WSU's Pippins talks family in chat with CF.C

PULLMAN - He picked off Washington State quarterbacks Luke Falk and Peyton Bender in the same scrimmage. On the sidelines during a drill, he paced back and forth, giving instructions to the second stringers. It seemed no matter what the activity was, second-year cornerback Marcellus Pippins turned heads this spring.

A member of the young but talented secondary, Pippins was quiet during the Crimson and Gray game last Saturday, making two solo tackles and assisting in two more. But when looking at the broader scope of spring ball now that it has concluded, Pippins still stands out.

At 5-foot-10 and 163 pounds, he is certainly not the biggest defensive back on the field, but try telling that to the receivers he hits or forces off their routes. And Pippins uses his quickness to capitalize on even the slightest errors by the quarterbacks.

That's no surprise, given who taught him the finer points of playing cornerback.

In high school, he was coached by one of the all-time great Cougars, former safety Lamont Thompson, who holds the Pac-10/12 record with 22 career interceptions. It was at El Cerrito High in Richmond, California where Pippins played receiver and cornerback. During his junior season, he caught 10 passes and intercepted seven.

At one time pledged to Utah, he flipped his commitment to WSU when the Utes switched his offer to a grayshirt option. Despite the switch, he didn’t get on the field last season until the final three games of his freshman season after Mike Leach opted to burn his redshirt.

With the final spring practice wrapped up on Tuesday, Pippins spoke with about his family, his goals for the upcoming season and more. What were your takeaways from the Crimson and Gray game?
Marcellus Pippins: Pretty much just running to the ball and getting my eyes right. Making sure to not make a bad play worse and get my man down.

CF.C: Who has impressed you most on both offense and defense this spring?
Pippins: Most impressive for offense would probably be Gabe Marks and most impressive for defense would have to be Hercules Mata’afa.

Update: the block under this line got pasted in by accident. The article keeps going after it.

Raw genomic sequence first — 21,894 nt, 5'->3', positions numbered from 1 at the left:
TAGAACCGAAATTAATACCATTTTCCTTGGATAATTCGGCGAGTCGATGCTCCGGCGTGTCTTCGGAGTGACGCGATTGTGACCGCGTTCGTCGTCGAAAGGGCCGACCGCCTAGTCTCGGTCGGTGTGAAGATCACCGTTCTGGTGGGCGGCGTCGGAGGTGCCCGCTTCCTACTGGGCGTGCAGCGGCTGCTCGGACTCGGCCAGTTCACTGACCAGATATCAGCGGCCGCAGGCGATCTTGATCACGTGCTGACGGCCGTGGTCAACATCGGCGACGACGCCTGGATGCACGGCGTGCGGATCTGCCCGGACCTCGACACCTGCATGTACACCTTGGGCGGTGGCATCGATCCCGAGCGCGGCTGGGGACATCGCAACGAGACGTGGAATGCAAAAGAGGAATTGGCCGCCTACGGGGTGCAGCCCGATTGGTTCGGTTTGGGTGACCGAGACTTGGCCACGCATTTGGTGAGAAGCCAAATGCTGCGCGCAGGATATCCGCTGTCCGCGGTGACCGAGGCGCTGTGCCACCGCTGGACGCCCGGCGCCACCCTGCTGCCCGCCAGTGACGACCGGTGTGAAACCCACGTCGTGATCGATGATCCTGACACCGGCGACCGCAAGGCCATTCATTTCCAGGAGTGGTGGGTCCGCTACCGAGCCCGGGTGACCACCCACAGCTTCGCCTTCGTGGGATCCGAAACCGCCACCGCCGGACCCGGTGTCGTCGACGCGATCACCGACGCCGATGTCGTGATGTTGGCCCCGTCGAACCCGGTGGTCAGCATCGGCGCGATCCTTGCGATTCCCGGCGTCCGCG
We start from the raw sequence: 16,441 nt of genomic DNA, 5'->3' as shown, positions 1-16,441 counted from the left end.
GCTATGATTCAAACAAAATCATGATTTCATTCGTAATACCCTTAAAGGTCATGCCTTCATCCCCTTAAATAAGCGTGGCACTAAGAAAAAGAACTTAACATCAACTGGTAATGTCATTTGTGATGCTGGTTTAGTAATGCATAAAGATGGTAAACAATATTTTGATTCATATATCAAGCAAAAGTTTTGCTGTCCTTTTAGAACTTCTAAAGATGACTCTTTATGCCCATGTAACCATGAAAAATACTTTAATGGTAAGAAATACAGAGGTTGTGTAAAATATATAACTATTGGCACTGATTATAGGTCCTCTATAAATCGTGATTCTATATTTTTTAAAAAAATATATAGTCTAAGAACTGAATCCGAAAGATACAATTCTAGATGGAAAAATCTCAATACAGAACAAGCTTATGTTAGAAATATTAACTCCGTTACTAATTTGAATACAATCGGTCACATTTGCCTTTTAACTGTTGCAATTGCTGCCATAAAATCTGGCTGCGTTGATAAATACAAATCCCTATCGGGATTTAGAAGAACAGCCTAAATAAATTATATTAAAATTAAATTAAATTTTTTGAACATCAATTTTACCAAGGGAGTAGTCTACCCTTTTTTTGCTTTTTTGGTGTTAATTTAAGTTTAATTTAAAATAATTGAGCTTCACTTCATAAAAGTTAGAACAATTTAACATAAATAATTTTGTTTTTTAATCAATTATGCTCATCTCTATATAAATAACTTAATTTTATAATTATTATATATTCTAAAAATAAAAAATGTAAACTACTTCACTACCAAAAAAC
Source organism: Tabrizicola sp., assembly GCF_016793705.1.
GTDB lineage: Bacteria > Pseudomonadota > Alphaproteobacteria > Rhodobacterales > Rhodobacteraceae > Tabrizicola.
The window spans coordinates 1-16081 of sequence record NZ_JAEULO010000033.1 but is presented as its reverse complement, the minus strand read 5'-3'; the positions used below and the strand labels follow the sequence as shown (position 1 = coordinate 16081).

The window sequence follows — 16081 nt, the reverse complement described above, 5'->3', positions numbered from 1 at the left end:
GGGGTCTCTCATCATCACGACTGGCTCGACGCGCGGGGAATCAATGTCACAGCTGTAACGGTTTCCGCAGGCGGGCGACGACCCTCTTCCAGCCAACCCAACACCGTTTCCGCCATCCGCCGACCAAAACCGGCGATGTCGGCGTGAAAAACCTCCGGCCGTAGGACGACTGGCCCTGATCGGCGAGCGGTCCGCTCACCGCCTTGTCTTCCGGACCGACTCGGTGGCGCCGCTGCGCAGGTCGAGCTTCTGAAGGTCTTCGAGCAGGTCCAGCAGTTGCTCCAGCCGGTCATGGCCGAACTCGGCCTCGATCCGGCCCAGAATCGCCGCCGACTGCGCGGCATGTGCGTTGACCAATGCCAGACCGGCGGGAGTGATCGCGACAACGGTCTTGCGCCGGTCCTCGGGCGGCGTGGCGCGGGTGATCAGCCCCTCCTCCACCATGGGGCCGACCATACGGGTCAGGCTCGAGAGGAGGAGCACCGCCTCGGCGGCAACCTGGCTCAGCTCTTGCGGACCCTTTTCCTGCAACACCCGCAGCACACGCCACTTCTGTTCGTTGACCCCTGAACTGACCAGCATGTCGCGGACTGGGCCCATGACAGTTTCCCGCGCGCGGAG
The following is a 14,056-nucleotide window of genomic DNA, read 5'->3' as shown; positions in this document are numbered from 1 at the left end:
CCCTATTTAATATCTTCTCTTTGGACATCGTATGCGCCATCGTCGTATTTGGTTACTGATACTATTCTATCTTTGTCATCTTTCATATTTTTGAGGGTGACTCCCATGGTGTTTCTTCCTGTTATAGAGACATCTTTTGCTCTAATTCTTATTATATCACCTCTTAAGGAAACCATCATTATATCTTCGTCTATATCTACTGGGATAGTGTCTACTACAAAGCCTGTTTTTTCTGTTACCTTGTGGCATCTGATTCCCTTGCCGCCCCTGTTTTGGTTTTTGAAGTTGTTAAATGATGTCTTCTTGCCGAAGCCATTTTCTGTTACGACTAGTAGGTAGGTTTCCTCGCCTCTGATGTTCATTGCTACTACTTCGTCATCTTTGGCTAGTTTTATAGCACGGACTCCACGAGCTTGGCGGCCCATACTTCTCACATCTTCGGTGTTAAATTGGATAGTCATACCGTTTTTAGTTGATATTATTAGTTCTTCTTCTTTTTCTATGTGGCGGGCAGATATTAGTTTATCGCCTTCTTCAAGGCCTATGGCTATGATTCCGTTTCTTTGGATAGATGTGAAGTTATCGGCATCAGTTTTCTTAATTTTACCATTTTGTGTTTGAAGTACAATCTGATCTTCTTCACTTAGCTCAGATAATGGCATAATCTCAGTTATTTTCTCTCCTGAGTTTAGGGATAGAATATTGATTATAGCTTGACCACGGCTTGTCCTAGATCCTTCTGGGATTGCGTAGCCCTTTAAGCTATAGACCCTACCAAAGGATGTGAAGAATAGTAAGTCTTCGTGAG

CF.C: You de-commited from Utah and came to WSU. What was that final selling point for you?
Pippins: It was the opportunity to play and there are a lot of people up here that I connected with when I came up here on my visit and it was just a great place to be.

CF.C: What is your first memory involving sports?
Pippins: My first memory was when I came back from an LA trip for my first football practice and I practiced in jeans and timberline boots.

CF.C: What was it like working with Lamont Thompson in high school?
Pippins: It was great. We worked hard and ran drills every day. He never had me quit and he just told me to keep my head up every time I made a bad play.

CF.C: What’s the best piece of advice that he gave you?
Pippins: Have amnesia on the field, because when you’re playing cornerback you can’t live on the last play. You have to have amnesia and go on to the next play.

CF.C: Who inspires you?
Pippins: My dad and my little brother, because everybody knows my dad where I’m from and I just wanted to grow up and be like him and beat everything that he did. My little brother inspires me because he is the funny guy and I try to be funny too. I want him to be like me and I want to be like him.

CF.C: What’s your favorite memory with either your brother or your dad?
Pippins: With my brother, it’s when we are just at home making goofy videos. Oh, and when we went to Las Vegas one time and we were making commercials, just random commercials on our way to Vegas.

CF.C: What are some of your goals for this upcoming season?
Pippins: Be a leader on the defense. Make sure I’m doing my job so that everyone behind me can follow and for the players coming in, get them squared away with our defense and get ready to go to another bowl game.

CF.C: Outside of football, what are some things that you like to do for fun?
Pippins: I like to play basketball, I like to run around and I like to be goofy with my friends and sleep.

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